Instructional System Design

Instructional Design (also called Instructional Systems Design (ISD) is the practice of maximizing the effectiveness, efficiency and appeal of instruction and other learning experiences. The process consists broadly of determining the current state and needs of the learner, defining the end goal of instruction, and creating some “intervention” to assist in the transition. Instructional design is the systematic specification of instruction to include: presentation, activities, materials, guidance, feedback and evaluation.

It applies learning principles to decisions about information content, instructional method, use of media and delivery system. The goal is to ensure instructional quality, effectiveness, efficiency and enjoyment. The purpose of instructional design is to maximize the value of instruction for the learner — especially the learner’s time. Instruction provides a concentration of life-experience into a shortened, optimized time frame and provides feedback to ensure that learning objectives are actually being achieved. Ideally, instruction allows the knowledge, wisdom, and skills of an instructor-author to be personally communicated or demonstrated to a learner.

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MODEL OF ISD: The most common model of Instructional System Design is ADDIE, which stands for Analyze, Design, Develop, Implement and Evaluate. ADDIE is an approach for creating the best instruction in an organized, efficient, and effective manner. It is a generic process that provides a systematic approach to help instructional designers and training developers build and create effective instructional products and training programs.

The ADDIE model is comprised of the five phases of the learning development process. Each phase has an outcome that feeds to the next phase. Together, they work like a loop. There are ongoing activities continually repeated throughout the entire program. [pic] The Analyze phase is the foundation for all other phases of instructional System design. Its main purpose is to clarify the instructional problems, establish the instructional goals and objectives, and identify the learning environment including the learner’s existing knowledge, skills, and materials.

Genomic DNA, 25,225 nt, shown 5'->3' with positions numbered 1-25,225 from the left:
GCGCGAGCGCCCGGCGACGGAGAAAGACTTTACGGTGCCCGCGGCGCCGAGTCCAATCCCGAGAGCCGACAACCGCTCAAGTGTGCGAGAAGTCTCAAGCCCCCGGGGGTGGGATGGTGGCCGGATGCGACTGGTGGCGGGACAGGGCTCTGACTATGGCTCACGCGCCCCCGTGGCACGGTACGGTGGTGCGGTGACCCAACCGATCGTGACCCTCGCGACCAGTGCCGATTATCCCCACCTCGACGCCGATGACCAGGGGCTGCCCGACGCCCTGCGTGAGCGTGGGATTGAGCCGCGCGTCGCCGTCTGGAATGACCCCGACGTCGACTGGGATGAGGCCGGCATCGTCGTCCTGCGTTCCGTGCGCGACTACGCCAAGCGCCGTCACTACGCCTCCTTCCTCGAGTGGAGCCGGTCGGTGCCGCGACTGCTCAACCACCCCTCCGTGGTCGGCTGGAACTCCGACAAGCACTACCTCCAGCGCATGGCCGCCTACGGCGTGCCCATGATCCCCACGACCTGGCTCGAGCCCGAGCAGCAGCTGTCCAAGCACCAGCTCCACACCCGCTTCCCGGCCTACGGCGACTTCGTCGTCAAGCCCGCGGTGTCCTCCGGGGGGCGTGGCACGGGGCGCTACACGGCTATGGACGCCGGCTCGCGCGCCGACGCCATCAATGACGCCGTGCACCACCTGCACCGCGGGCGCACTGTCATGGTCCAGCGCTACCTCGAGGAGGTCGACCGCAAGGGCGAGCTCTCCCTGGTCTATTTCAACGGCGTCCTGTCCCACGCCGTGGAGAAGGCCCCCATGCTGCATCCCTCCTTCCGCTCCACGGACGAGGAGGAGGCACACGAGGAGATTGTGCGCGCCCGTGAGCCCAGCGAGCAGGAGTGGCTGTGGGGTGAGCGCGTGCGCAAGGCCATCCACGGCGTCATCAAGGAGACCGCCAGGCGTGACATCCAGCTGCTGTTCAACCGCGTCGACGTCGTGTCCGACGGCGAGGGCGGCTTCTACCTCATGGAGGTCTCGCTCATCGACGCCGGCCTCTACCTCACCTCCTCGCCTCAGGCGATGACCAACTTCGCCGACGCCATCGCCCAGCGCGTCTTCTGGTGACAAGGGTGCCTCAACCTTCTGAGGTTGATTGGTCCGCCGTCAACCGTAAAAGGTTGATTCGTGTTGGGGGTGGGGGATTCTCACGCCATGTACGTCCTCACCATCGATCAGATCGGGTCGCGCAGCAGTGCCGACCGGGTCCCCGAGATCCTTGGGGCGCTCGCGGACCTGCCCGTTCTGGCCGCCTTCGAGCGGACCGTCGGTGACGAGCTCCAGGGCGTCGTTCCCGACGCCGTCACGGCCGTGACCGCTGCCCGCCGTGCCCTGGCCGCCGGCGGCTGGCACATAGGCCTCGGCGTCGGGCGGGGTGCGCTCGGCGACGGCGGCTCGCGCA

The phase may include specific research techniques such as needs analysis, job analysis and task analysis. The outputs of this phase often include the instructional goals, and a list of tasks to be instructed. These Outputs will be the inputs for the Design phase.

  1. Needs Assessment People learn to meet a need. The need might be to perform a task, react, or think in a certain way given a set of conditions. The main purpose of the Needs Assessment is to identify what problem is triggering the desire for learning or training and to identify the specific knowledge/skills the learner needs to acquire. We have to analyze the level of commitment of the learner/ his supervisor, the limitations of time and resources available for these learners, who is financing this learning program and his expectations from this program. Identifying such information is essential to establish the goals and objectives of the training program and designing it in a way that it effectively delivers an instructional solution yielding the desired learner behavior.
  2. Audience Analysis The main purpose of this step is to analyze the persons enrolled, their present level of skills/knowledge of learners, understanding learner’s cultural background, analyzing their expectations about training, time and the amount of work, analysis of facilities and resources that a typical learner have its disposal and how much cost he will be willing to pay for this training program. The information obtained in audience analysis helps us in tailoring the instruction for specific learner’s types. It also helps the instructor understand at what level to begin the course, and how to best deliver the course to effectively produce the needed outcomes.